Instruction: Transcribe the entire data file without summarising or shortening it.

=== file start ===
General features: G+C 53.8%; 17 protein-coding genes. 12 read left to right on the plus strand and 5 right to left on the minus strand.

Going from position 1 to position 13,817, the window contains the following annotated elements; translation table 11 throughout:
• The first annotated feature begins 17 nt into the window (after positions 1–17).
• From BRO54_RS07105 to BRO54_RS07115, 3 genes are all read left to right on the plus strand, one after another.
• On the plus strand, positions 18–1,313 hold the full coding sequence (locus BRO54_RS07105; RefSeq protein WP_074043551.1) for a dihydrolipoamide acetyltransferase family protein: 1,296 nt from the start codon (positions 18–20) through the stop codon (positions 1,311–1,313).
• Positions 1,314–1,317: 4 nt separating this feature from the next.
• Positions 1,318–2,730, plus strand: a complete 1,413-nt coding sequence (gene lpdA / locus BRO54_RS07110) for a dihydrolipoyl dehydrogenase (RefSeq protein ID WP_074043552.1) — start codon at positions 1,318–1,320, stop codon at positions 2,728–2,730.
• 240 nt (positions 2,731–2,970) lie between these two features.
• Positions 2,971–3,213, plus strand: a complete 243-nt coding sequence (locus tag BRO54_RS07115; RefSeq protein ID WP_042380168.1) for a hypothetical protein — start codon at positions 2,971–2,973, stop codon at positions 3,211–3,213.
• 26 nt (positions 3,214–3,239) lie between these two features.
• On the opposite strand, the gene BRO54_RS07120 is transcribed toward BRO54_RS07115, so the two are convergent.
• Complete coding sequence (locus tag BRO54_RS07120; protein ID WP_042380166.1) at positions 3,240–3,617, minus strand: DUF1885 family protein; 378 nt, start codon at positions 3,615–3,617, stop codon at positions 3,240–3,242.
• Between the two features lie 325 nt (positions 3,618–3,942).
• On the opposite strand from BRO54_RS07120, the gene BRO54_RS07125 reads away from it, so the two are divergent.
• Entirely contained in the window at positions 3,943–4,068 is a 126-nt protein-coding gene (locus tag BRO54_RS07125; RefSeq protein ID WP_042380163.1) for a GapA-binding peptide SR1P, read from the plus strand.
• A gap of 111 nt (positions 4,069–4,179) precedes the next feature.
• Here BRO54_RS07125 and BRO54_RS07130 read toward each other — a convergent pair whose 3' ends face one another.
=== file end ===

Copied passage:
General features: G+C 53.8%; 17 protein-coding genes. 12 read left to right on the plus strand and 5 right to left on the minus strand.

Going from position 1 to position 13,817, the window contains the following annotated elements; translation table 11 throughout:
• The first annotated feature begins 17 nt into the window (after positions 1–17).
• From BRO54_RS07105 to BRO54_RS07115, 3 genes are all read left to right on the plus strand, one after another.
• On the plus strand, positions 18–1,313 hold the full coding sequence (locus BRO54_RS07105; RefSeq protein WP_074043551.1) for a dihydrolipoamide acetyltransferase family protein: 1,296 nt from the start codon (positions 18–20) through the stop codon (positions 1,311–1,313).
• Positions 1,314–1,317: 4 nt separating this feature from the next.
• Positions 1,318–2,730, plus strand: a complete 1,413-nt coding sequence (gene lpdA / locus BRO54_RS07110) for a dihydrolipoyl dehydrogenase (RefSeq protein ID WP_074043552.1) — start codon at positions 1,318–1,320, stop codon at positions 2,728–2,730.
• 240 nt (positions 2,731–2,970) lie between these two features.
• Positions 2,971–3,213, plus strand: a complete 243-nt coding sequence (locus tag BRO54_RS07115; RefSeq protein ID WP_042380168.1) for a hypothetical protein — start codon at positions 2,971–2,973, stop codon at positions 3,211–3,213.
• 26 nt (positions 3,214–3,239) lie between these two features.
• On the opposite strand, the gene BRO54_RS07120 is transcribed toward BRO54_RS07115, so the two are convergent.
• Complete coding sequence (locus tag BRO54_RS07120; protein ID WP_042380166.1) at positions 3,240–3,617, minus strand: DUF1885 family protein; 378 nt, start codon at positions 3,615–3,617, stop codon at positions 3,240–3,242.
• Between the two features lie 325 nt (positions 3,618–3,942).
• On the opposite strand from BRO54_RS07120, the gene BRO54_RS07125 reads away from it, so the two are divergent.
• Entirely contained in the window at positions 3,943–4,068 is a 126-nt protein-coding gene (locus tag BRO54_RS07125; RefSeq protein ID WP_042380163.1) for a GapA-binding peptide SR1P, read from the plus strand.
• A gap of 111 nt (positions 4,069–4,179) precedes the next feature.
• Here BRO54_RS07125 and BRO54_RS07130 read toward each other — a convergent pair whose 3' ends face one another.